(1883 - 1941)
Livingston Wernecke, undated
Photo Credit: John Mulligan Collection
Livingston Wernecke, explorer, scientist, and mine executive, was born January 16, 1883 in Livingston, Montana and named for that Rocky Mountain city. Wernecke graduated with honors in mining engineering and geology from the University of Washington School of Mines in 1906.
Wernecke started his mining career as a draftsman, and later as a construction engineer at the Nevada Consolidated Copper Company plant in Ely, Nevada. He was chief engineer for the Copper River and Northwestern Railroad from 1910 to 1912.
From 1913 to 1917, Wernecke was chief geologist for the Treadwell Mine. During that period he investigated causes of subsidence in the mine and wrote a lengthy report with a recommendation of a 40-month plan of action on controlling the problem. The Treadwell Board of Directors approved his recommendations in September of 1916, but there was not enough time to fully implement it before the mine flooded on April 21, 1917. While investigating the cave-in and flooding of the mine, he was the last man to be lifted out of the mine.
During the four years following the flooding of the Treadwell mine, Wernecke examined hundreds of prospects by dog sled and aircraft throughout Alaska, British Columbia and the Yukon on behalf of the company. His search led to the development of the Nixon Forks mine near McGrath, which he managed from 1919 to 1925.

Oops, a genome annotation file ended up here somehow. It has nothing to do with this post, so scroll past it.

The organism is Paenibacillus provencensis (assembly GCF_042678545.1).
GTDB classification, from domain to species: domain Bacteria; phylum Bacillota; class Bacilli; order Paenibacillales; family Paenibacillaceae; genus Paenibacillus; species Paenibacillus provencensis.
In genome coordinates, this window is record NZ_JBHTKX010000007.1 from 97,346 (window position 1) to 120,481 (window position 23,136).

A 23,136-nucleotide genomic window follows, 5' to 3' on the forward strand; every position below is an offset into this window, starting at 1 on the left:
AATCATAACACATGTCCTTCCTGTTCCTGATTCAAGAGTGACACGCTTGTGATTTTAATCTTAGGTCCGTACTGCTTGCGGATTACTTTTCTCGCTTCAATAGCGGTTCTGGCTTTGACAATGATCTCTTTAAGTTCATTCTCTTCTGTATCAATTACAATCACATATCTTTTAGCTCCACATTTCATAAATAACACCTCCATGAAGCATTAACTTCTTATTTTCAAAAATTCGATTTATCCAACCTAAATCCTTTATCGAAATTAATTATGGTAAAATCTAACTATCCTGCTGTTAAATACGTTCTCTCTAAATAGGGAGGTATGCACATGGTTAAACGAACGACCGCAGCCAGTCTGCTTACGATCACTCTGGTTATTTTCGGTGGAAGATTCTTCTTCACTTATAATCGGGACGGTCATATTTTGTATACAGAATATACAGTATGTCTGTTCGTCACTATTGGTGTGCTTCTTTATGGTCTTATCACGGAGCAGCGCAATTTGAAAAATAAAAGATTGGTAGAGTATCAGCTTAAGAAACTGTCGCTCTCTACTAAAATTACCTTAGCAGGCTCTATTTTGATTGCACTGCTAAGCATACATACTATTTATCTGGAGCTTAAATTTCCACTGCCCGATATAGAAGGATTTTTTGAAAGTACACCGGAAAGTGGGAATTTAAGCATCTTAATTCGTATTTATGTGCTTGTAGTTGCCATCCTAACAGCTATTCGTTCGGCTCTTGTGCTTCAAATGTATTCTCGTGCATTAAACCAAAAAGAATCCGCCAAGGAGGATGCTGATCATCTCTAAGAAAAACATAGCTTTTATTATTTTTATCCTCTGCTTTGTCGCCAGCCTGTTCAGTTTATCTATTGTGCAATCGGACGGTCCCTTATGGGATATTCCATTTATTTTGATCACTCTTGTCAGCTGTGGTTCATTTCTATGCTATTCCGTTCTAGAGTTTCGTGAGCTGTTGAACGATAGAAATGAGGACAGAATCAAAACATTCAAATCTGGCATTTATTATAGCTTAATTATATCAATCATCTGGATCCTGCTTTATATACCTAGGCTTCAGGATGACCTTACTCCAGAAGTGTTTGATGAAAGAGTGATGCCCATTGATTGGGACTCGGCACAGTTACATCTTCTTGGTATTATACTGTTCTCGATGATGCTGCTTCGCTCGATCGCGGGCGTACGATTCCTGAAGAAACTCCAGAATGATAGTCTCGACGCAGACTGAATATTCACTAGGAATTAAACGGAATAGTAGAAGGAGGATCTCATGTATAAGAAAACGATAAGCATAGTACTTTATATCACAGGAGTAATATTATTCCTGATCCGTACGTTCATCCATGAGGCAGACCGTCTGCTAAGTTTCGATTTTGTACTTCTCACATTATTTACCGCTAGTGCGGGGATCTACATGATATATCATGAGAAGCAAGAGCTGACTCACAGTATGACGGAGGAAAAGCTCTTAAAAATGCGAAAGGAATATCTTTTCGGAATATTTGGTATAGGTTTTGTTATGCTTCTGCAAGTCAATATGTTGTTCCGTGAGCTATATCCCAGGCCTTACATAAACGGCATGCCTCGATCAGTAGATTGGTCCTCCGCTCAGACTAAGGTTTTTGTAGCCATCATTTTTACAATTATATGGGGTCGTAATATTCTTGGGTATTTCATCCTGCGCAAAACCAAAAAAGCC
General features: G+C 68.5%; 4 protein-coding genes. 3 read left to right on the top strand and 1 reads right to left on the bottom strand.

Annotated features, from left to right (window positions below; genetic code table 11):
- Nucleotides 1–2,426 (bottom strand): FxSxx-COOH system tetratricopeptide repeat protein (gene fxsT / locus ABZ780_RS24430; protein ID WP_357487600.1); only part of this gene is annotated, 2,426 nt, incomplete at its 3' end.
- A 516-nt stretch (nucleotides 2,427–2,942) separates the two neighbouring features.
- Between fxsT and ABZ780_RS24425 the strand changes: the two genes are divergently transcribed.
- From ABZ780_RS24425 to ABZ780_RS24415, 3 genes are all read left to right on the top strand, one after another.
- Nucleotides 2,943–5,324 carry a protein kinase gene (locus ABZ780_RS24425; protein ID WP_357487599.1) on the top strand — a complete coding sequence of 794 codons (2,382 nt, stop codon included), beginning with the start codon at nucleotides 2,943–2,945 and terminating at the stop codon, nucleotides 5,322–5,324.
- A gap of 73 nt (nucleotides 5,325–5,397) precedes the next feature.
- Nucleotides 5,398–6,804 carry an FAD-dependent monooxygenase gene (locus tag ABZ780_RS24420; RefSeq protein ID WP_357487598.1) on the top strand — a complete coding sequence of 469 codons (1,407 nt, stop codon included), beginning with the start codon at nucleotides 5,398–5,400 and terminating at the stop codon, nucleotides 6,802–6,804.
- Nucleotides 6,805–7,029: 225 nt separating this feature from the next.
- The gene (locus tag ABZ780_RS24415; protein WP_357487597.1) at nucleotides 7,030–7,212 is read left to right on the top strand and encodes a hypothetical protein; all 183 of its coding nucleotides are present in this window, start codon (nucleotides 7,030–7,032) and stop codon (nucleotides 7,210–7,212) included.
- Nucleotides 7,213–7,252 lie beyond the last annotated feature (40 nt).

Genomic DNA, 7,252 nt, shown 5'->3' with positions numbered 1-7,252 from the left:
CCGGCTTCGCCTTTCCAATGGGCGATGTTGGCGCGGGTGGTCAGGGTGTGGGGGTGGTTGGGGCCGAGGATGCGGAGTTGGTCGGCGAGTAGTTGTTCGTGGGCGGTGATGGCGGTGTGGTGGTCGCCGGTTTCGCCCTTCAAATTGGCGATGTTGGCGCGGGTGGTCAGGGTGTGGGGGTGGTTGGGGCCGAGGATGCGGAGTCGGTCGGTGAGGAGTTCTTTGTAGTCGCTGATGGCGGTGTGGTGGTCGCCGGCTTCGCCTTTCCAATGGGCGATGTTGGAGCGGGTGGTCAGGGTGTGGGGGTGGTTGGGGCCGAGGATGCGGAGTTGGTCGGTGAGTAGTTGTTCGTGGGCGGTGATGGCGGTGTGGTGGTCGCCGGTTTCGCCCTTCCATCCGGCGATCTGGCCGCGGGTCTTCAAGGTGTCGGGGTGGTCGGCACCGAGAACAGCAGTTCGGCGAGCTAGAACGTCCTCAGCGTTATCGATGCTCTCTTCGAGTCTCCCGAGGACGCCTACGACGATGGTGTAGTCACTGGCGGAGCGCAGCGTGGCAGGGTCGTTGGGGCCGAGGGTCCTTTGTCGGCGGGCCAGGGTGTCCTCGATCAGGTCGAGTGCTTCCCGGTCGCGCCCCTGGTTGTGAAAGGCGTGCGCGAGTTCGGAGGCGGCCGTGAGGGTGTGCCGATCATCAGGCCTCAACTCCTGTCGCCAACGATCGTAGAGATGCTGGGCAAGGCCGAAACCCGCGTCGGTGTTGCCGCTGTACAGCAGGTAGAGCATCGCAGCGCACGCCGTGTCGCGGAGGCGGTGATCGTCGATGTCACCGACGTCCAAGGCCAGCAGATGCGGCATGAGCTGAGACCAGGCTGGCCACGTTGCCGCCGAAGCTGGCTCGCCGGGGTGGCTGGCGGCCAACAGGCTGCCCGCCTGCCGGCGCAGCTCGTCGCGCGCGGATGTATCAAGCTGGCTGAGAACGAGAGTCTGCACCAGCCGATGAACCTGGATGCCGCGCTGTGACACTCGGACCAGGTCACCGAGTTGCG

From 1918 until the time of his death, Wernecke was the chief geologist for the Alaska Juneau mine, vice-president and manager of the Treadwell Yukon Mining Company. In 1921, on behalf of the Treadwell Yukon Company, he purchased and operated the northernmost silver mine in the world in the Mayo district of the Yukon. It was there that he pioneered aviation in northern mining and the use of tractors to haul ore over snow. Much of Wernecke's early flying was over territory never before explored by air or ground. His notes and photographs taken on flights east from Point Barrow into the vast reaches of the Canadian arctic were turned over to the Canadian government, which hailed them as valuable contributions to the knowledge of its geography.
In 1929, Wernecke's geologic report predicted that a rich ore-body would be found at depth in the northern half of the A-J Mine. His prediction came true and led to the most profitable years in the mine's history.
A co-founder of the mine's loan fund for needy students at the University of Washington, Wernecke lectured there many times on visits while traveling between his Berkeley home and his northern interests.
In his home in Berkeley, California he built an advanced scientific laboratories, which included a rock cutter and thin-section grinder of his own design.
On October 21, 1941 Wernecke and his pilot Charles Gropstis, while returning from an investigation of the Riverside Tungsten mine near Hyder, Alaska, perished in a plane crash on the shore of Millbank Sound, British Columbia.
Equally at home in the boardrooms of eastern corporations and in the arctic wilds, Wernecke died as he would have wanted to die, his friends believed - quickly, and in the wilderness where he won so many victories in life.
Written by Charles C. Hawley and John Mulligan, 1999